It’s down to the last few days of the 10th annual Food Month at The Irish Times and there are plenty of recipes, reviews, interviews and ideas for you to catch up on. Here is a rundown of what you may have missed this week and a look ahead at what is still to come.
Spend less, eat well
Lilly Higgins brings you the perfect solution for your leftover mashed potatoes. What leftover mash, we hear you ask. Well, with this recipe you might want to make sure you keep some to the side. The resulting gnocchi are “delicious little pillows of mash bound together” with “a great depth of flavour”.
On the topic of leftovers, Dr Mary Lenahan of the Food Safety Authority busts some myths about food storage and meal preparation. She says that while leftovers are “a great way of making the most of your budget”, it is vital to “make sure that you are storing leftover food safely to reduce the risk of possible food poisoning”. Have a look at her safety tips here.
Looking for family-friendly recipes that won’t break the bank? Our Frugal Feasts series brought five new meals to readers this week that will feed four people for less than €10, including family favourite pasta e piselli, a one-pot sausage, tomato and butterbean stew, chicken adobo that tastes even better the next day, a chicken pot pie and bacon jam burgers for a family treat.
If you’re not in the mood for cooking, have a look at this week’s restaurant review. Corinna Hardgrave says this is the restaurant Dublin has been waiting for, with food cooked so precisely it could make you weep. “I want to eat every single dish on this menu,” she writes.
Meanwhile, Marie-Claire Digby checks out two new food buinesses in Dublin including Laurel in Blackrock. There the menu states: “No service charge: All gratuities go directly to staff.” One staff member is in control of the tips and the manager has no involvement. Is this the way forward for eateries? Read it here.
The philosophy of food
This week’s Unthinkable column explores the philosophy of our food choices and even suggests that Socrates would opt for a plant-based diet. Philosopher Dr Margaret Steele says: “For those of us who still love a non-lab-grown steak or a greasy takeaway, sustainable eating can be a hard sell . . . But the history of philosophy gives us reason to believe that eating sustainably is in fact a much more promising path to a pleasurable and happy life.”
Flash from the past
Marie-Claire Digby takes a trip down memory lane to compile a “rather unusual” shopping basket - filled with once-loved food that may have been forgotten about. “A trawl of three major stores in Dublin this week revealed that there are still plenty of old-school favourites nestled in among the sriracha sauce, tofu and oat milk,” she writes. Have a look at her basket here.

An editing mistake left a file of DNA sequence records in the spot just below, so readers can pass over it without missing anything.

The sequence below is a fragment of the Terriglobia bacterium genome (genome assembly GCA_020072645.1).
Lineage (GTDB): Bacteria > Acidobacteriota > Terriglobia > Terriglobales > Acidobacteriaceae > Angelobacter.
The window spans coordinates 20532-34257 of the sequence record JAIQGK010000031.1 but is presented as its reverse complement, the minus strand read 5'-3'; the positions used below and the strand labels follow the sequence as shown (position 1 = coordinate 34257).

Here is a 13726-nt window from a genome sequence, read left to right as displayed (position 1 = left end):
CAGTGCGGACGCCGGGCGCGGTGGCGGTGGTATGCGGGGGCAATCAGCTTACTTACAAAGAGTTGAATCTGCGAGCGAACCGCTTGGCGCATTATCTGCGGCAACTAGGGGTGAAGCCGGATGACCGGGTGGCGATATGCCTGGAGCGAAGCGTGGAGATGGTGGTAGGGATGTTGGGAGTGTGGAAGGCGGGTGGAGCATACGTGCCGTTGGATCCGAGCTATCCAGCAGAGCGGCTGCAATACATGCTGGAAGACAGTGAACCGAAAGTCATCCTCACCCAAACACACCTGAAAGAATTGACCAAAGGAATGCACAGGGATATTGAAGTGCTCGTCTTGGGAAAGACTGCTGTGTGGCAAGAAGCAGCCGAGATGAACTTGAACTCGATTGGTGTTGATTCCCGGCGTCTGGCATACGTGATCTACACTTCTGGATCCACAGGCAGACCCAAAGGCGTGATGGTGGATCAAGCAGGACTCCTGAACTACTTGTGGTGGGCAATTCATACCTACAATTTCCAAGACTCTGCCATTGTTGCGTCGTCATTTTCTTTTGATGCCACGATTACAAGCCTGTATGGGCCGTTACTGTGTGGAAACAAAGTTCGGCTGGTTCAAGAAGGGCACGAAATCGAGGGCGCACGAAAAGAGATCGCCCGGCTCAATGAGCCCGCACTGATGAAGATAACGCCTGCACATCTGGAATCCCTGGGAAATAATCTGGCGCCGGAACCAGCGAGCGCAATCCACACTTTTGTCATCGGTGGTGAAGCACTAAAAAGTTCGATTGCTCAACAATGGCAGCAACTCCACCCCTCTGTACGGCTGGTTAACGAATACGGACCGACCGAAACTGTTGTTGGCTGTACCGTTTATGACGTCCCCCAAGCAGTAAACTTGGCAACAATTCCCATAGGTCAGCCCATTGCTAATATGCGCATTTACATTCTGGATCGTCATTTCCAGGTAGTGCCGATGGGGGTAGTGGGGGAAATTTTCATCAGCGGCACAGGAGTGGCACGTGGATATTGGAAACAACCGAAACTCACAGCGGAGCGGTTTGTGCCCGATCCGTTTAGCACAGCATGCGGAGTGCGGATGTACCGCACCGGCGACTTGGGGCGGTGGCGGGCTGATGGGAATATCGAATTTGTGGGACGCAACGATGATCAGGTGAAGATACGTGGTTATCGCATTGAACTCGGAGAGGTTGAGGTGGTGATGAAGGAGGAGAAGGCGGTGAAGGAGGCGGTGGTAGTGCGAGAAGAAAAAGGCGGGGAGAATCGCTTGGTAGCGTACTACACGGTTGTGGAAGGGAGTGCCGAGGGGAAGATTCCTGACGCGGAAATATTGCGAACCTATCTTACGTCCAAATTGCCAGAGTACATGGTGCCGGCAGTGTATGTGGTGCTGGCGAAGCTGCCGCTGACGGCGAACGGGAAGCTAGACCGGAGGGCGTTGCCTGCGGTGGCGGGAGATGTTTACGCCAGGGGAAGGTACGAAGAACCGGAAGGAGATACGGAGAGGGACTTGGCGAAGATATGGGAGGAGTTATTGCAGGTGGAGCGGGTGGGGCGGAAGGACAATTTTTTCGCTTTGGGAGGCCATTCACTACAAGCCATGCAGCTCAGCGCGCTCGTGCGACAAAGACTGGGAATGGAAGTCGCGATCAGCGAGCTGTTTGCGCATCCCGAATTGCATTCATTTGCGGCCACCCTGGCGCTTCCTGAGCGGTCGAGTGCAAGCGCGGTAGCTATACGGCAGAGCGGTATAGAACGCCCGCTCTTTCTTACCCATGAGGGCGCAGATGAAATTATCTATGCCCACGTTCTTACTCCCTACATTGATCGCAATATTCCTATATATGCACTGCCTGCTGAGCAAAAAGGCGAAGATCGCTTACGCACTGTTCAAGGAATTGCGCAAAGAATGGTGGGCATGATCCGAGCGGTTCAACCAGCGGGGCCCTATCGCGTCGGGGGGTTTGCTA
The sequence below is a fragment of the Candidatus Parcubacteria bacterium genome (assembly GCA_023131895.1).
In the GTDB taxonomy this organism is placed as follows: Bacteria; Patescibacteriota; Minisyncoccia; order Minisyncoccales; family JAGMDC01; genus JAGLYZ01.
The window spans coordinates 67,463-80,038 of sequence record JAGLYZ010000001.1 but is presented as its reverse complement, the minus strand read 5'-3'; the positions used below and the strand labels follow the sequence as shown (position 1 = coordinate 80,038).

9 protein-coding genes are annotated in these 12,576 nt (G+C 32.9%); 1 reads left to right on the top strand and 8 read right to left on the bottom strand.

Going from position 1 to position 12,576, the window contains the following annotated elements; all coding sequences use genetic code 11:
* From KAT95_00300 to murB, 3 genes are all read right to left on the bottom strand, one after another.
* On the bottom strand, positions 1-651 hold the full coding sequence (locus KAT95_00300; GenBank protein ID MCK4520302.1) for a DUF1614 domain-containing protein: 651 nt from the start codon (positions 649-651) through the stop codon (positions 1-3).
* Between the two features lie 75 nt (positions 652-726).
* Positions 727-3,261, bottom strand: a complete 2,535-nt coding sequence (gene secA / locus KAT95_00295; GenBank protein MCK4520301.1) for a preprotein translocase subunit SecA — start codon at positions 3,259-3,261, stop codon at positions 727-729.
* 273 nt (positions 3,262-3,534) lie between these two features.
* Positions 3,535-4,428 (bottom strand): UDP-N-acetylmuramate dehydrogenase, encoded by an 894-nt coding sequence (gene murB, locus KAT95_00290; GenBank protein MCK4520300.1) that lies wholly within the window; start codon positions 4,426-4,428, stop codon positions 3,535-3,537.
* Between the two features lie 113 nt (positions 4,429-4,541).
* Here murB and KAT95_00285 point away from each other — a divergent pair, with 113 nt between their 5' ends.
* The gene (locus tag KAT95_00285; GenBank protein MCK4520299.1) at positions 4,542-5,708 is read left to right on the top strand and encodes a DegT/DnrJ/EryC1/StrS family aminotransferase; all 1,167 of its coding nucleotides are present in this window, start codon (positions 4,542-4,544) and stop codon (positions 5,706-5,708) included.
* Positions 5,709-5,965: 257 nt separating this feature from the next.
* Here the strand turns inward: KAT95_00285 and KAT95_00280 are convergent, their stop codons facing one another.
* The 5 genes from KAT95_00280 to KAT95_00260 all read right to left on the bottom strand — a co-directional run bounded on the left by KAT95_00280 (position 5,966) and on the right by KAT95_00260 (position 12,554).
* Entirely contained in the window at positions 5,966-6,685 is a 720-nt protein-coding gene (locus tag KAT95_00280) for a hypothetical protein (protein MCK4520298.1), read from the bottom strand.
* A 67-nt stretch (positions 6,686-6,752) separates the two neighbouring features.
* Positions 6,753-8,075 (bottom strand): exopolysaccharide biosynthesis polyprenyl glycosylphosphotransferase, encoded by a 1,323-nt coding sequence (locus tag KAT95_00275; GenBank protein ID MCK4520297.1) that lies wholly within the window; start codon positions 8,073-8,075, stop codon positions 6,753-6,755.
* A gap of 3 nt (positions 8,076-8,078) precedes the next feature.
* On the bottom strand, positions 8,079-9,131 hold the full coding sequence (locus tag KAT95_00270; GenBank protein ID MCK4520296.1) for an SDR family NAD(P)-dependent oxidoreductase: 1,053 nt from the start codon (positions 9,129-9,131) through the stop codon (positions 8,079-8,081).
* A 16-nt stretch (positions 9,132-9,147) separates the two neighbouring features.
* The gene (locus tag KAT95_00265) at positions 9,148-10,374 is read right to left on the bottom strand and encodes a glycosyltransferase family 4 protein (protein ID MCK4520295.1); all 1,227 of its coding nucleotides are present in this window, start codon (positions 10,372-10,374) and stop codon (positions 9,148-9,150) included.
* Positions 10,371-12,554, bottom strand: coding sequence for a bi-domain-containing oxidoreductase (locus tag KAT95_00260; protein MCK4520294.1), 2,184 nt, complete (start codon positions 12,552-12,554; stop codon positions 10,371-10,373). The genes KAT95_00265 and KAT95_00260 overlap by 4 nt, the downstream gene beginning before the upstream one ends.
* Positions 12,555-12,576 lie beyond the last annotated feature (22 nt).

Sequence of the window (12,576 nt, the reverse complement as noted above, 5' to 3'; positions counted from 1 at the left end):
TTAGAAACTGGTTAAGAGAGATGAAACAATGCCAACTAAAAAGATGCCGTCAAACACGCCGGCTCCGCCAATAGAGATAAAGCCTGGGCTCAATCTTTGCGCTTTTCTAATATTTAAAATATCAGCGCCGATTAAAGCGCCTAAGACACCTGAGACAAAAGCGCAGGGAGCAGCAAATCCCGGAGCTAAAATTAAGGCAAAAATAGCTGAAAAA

There are just three days left of this year’s Food Month but still plenty to look forward to including an exciting reader event at Richard Corrigan’s Park Cafe this Wednesday. Some of the brightest culinary talents in Ireland will be there, bringing a different course each that champions fresh, local and seasonal produce. Tickets for this sold out almost immediately, but a little bird tells us a few more could become available on Monday. Keep an eye out here.
The final of the K Club amateur wine expert competition will be held on Monday, with five finalists in the running for a prize worth more than €10,000. The lucky winner will play a part in The K Club’s wine team for 2023, including by shadowing a wine tasting and visiting Château Magnol, the vineyard of renowned wine-makers Barton & Guestier in France. The winner will be announced on Tuesday morning.
Lilly Higgins steers away from the one-pot stews and casseroles that we all know and love during the winter months to bring you a seasonal salad recipe. “As long as they’re substantial with warm elements and plenty of texture” salads still make a great winter meal, she writes. And her recipe coming on Monday, with roasted sweet potato, kale, pomegranate and grapes, is sure to fit that bill.
Mince pie season is just around the corner and this week’s Shelf Help column, online on Tuesday, gives you a must-have ingredient that will be “the star of your Christmas baking”.
For all of the fussy eaters, Jen Hogan is here to sympathise with you. In her column, she writes: “I’ve always been a fussy eater, since I was a small child. People confuse this with having a small appetite – I don’t. My two main food groups are potatoes and chocolate. My mother claims I’m a carbohydrate addict.” Read the full article on Wednesday.